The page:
Bridget M. Kuehn

Results from the first-in-humans trial of the automated wearable kidney (AWAK) found the device to be safe, according to work presented at Kidney Week 2019. And results from an animal study of a similar device, the Wearable Artificial KIDney (WEAKID) presented at the meeting set the stage for that device to progress to human trials as well.

The developments are the latest steps in progress toward the development of a wearable artificial kidney.

Developing an artificial kidney is now a priority of the US government under Advancing American Kidney Health, established by Executive Order in July 2019. The Kidney Health

Mukta Baweja

As representatives of the US Department of Health and Human Services (HHS), Centers for Medicare & Medicaid Services (CMS), and Center for Medicare and Medicaid Innovation (CMMI) joined the audience of thousands in the nephrology community from around the world, ASN President Mark E. Rosenberg, MD, FASN, kick-started Kidney Week 2019 with the opening plenary, galvanizing the political energy and opportunity of Washington, DC.

The field of nephrology has been subjected to decades of stagnation, largely resulting from lack of sufficient funding and innovation.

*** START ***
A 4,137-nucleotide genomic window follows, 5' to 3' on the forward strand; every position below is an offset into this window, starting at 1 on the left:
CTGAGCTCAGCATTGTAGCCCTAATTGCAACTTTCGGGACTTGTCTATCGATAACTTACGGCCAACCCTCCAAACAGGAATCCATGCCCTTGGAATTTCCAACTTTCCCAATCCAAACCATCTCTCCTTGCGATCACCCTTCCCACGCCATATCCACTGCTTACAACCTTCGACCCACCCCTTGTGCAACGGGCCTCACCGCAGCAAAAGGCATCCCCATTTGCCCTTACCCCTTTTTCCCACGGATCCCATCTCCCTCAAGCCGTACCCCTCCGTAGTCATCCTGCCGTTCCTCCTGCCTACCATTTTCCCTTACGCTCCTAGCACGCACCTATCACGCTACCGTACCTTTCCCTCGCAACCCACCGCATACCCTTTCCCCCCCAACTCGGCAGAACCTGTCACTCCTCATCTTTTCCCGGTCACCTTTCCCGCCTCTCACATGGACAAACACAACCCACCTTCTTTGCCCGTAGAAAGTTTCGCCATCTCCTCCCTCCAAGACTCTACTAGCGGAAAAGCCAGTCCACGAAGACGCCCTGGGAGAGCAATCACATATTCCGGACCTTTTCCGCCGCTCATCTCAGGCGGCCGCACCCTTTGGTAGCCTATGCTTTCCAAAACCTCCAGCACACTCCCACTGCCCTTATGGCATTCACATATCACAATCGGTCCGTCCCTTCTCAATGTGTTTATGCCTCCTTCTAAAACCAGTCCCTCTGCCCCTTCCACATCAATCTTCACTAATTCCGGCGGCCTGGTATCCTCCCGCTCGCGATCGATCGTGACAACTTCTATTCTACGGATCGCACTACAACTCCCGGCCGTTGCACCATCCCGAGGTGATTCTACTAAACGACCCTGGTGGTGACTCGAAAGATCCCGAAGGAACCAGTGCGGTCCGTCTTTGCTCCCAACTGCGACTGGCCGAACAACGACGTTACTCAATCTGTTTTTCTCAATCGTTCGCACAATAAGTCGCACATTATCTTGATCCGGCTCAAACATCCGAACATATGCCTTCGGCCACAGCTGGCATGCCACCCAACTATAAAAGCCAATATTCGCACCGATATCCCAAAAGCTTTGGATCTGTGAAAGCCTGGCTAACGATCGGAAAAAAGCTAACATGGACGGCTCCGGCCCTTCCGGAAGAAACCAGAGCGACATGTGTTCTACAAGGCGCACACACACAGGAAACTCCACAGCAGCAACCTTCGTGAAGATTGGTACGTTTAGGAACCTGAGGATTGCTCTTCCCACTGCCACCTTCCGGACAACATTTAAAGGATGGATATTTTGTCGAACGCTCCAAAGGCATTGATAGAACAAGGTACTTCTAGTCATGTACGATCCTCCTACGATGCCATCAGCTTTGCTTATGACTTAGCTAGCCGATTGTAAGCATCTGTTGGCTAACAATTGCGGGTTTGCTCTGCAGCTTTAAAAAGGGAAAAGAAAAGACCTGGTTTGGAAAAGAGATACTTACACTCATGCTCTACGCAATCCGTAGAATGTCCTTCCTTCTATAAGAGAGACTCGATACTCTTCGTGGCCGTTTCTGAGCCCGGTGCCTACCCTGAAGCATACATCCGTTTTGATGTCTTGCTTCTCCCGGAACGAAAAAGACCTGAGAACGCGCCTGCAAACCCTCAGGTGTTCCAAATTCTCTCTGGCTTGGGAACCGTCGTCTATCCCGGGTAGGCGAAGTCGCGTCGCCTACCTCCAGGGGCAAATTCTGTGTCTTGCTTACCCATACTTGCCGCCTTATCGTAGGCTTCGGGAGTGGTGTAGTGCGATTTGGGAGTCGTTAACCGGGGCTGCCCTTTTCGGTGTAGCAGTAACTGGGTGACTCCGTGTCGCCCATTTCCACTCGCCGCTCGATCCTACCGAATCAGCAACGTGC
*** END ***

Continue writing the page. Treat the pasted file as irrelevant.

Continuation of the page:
Until now.

After a prolonged drought in innovation and regulatory adjustment in the kidney field, an

Bridget M. Kuehn

The one-two punch of Hurricanes Irma and Maria in the United States and the Caribbean in 2017 was a wake-up call to the nephrology community and first responders. The twin disasters left more than 56,000 dialysis patients in the lurch, and kidney transplant patients in destroyed communities desperately seeking immunosuppressive medications.

To better prepare for future disasters, ASN created the Emergency Partnership Initiative (EPI), which held its first meeting in September 2019. The partnership aims to bring together dialysis and transplant clinicians; patients; federal, state, and local emergency responders; public health leaders; and companies that make up the supply chain

Results from a sub-analysis of the VITamin D and OmegA-3 TriaL (VITAL) did not find any benefit from either supplement in preventing or slowing kidney disease in patients with type 2 diabetes. Negative results from the primary analysis of the VITAL trial were published earlier this year showing no benefit of the supplements in cancer or cardiovascular diseases prevention.

The diabetic kidney disease portion of the trial randomized 1312 adults with type 2 diabetes to vitamin D or omega-3 supplementation or placebos and followed them for incidence or progression of kidney disease for 5 years. The purpose was to ask

Eric Seaborg

The American Board of Internal Medicine (ABIM) has announced plans to develop a new self-paced longitudinal assessment for maintenance of certification (MOC) as an alternative option to the traditional every-10-years exam.

“With this new option, physicians will be able to answer a question and receive immediate feedback as to whether it was correct or not, along with the rationale, and links to educational material,” according to a statement from ABIM Board of Directors Chair Marianne M. Green, MD, and President and CEO Richard J. Baron, MD.

ABIM is currently seeking comments on the proposal at its website and has no